COVID confusion

COVID confusion snarls Biden White House


President Joe Biden is urging schools to stay open, but there’s a widespread Covid testing shortage.

He calls it the “pandemic of the unvaccinated,” but that’s only confused boosted Americans home sick with the omicron variant.

And the administration hasn’t changed its guidance to urge high-filtration masks despite calls from the medical community, while recent isolation guidance has only added to the uncertainty.

The White House’s stay-the-course strategy on Covid is increasingly colliding with the realities of a roaring pandemic that is forcing schools and businesses to close.

A half dozen former health policy makers, including some members of Biden’s transition team, told NBC News the Biden administration needs an urgent reset on its Covid strategy or the White House could rapidly lose credibility with the public.

“Biden was elected president, in large part, based on a message of ‘I’m competent, I’m capable, I will tell you the truth and I will get a handle on Covid in a way my predecessor could not and refused to do,’ and that continues to be the number-one issue for most people,” said Kathleen Sebelius, who served as Health and Human Services secretary in the Obama administration.


While praising the administration for quickly being able to make the vaccines widely available, she said that Americans’ “lives are still pretty chaotic and kind of messy and when they thought they were getting out of this they are back in it.”

She added, “I do think it’s about competence and capability and telling the truth and using all of the tools that are at the president’s disposal.”

As the omicron variant began to metastasize across the country last month, Biden and his top health officials largely focused on urging people to get vaccinations and boosters, and on prescribing a mask indoors while greenlighting holiday gatherings for those fully vaccinated.

He has called on schools and businesses to remain open with a strategy that emphasized testing, reassured vaccinated Americans that they are unlikely to get severely ill if they become infected, and promised that the federal government is ready to address testing shortages and overrun hospitals.

But the rapid spread of the variant has created a level of disruption in many Americans’ lives not seen since the early days of the pandemic. Staffing shortages have forced schools and businesses to close and have led to absences in police and fire departments with large numbers of sick first-responders. Airlines have canceled thousands of flights because of staffing shortages, transit systems have shut down bus and subway routes, and the surge in cases has once again crippled the cruise industry.

The demand for testing has overwhelmed the country’s capacity in places that are hardest hit, creating long lines and delaying results for days.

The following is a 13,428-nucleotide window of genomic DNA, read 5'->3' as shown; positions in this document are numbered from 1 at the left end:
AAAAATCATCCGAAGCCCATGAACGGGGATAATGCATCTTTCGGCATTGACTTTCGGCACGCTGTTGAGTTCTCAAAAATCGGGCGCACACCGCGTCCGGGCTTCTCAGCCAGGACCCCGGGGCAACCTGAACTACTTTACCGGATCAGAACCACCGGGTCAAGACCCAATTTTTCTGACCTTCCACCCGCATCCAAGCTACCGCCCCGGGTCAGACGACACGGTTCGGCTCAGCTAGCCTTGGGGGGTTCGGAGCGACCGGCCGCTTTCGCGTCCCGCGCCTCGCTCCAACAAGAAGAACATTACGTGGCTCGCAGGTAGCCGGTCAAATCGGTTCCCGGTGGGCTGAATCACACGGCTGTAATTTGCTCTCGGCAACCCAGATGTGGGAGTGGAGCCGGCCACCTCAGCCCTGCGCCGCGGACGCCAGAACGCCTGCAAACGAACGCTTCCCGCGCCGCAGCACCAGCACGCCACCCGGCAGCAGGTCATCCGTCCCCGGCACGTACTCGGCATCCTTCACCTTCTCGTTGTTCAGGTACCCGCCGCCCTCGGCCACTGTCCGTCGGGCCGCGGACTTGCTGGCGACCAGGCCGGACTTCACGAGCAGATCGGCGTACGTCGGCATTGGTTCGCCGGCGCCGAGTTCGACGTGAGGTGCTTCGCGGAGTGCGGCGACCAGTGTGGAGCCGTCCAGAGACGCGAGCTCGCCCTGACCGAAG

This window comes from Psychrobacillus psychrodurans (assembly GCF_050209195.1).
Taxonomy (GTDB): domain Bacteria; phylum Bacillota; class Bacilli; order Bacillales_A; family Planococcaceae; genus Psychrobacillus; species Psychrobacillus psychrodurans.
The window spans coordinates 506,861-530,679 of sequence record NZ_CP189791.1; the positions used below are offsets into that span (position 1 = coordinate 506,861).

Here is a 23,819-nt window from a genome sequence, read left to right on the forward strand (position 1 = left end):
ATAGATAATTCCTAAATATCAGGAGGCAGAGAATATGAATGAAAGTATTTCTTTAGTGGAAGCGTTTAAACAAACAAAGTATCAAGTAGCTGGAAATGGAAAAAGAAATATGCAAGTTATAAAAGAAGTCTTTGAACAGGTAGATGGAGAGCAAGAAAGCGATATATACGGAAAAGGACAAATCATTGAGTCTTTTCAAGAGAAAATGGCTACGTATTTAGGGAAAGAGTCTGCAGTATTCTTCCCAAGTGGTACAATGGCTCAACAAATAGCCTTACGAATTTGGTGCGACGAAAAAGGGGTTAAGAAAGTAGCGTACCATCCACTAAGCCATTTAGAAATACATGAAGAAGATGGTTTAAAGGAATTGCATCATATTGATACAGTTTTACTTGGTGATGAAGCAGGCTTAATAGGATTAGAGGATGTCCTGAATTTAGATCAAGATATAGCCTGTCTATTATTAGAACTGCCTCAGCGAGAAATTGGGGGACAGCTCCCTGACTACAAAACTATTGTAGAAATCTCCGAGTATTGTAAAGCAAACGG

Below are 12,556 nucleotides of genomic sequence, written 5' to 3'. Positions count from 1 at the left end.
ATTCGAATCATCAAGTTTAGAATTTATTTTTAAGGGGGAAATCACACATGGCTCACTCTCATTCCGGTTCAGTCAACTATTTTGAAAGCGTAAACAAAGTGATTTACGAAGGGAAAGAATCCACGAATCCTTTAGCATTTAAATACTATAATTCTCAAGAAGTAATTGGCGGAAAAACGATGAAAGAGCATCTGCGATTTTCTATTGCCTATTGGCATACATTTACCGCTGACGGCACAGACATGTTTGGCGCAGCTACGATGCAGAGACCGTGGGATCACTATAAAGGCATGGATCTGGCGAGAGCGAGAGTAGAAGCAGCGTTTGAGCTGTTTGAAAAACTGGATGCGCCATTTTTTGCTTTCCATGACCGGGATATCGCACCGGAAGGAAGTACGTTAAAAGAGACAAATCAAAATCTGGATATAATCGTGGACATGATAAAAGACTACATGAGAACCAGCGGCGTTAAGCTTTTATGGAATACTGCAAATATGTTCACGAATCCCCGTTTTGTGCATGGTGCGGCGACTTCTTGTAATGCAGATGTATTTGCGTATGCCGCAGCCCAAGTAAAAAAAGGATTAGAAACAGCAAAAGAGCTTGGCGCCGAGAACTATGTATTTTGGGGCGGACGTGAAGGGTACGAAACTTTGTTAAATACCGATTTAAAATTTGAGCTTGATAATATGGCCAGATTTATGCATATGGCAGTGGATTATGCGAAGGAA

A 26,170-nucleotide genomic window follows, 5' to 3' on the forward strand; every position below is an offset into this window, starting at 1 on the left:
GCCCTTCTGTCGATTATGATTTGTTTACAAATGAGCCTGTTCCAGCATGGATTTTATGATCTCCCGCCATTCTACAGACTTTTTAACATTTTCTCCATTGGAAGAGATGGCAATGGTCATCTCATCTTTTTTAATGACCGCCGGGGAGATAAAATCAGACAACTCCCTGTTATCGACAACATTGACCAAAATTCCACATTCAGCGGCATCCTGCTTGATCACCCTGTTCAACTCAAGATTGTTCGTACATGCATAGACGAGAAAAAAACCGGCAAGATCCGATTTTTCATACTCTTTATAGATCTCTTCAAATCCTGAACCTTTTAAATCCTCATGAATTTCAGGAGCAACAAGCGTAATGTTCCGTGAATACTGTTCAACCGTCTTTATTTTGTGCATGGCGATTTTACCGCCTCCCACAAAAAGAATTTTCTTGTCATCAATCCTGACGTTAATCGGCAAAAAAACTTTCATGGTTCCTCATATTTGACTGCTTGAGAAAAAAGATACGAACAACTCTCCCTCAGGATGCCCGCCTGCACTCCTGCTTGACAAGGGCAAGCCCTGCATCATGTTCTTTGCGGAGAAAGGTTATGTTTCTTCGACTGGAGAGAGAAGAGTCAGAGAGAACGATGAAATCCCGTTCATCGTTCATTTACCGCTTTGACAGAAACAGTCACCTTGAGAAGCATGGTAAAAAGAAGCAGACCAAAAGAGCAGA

At-home tests are still in short supply, and the administration was widely criticized last month for what appeared to be confusing recommendations for those infected as cases soared.

The isolation period was shortened to five days rather than 10 and the Centers for Disease Control and Prevention did not recommend a negative test before leaving isolation after the shortened period — concerning some public health experts and prompting criticism from the American Medical Association, which said in a statement that “a dearth of tests at the moment does not justify omitting a testing requirement to exit a now shortened isolation.”

“In terms of the communication and the trust in the CDC, it feels like we have gone backwards,” said Leana Wen, a former Baltimore health commissioner.

Wen said some of the decisions and the fallout reminded her of the early days of the pandemic response under the Trump administration.

The health experts said that at least part of a new way of communicating should include preparing Americans to accept Covid as endemic, while still attempting to reduce the most disruptive impacts of the virus, like keeping people out of the hospital and reducing serious or fatal illness by promoting vaccinations.

“There’s agreement that the messaging has to be better and that it would be important to be simpler for people and more targeted towards what people need and action guided,” said Ezekiel Emanuel, a key member of Biden’s transition team and a former health policy adviser to the Obama administration. “I think we just need a clear message so people know what the ‘to do’ is.”

They also say Biden needs to acknowledge the extent of testing shortages and ramp up a remedy to it.

Biden has promised to send 500 million free at-home Covid tests to Americans, with the first batch going out this month, but it will take months for the administration to be able to procure and ship that many tests, based on production estimates from the test makers. On Monday, the administration announced it would mandate that insurance companies and group health plans cover the cost of at-home Covid-19 tests starting Jan. 15 and held up the

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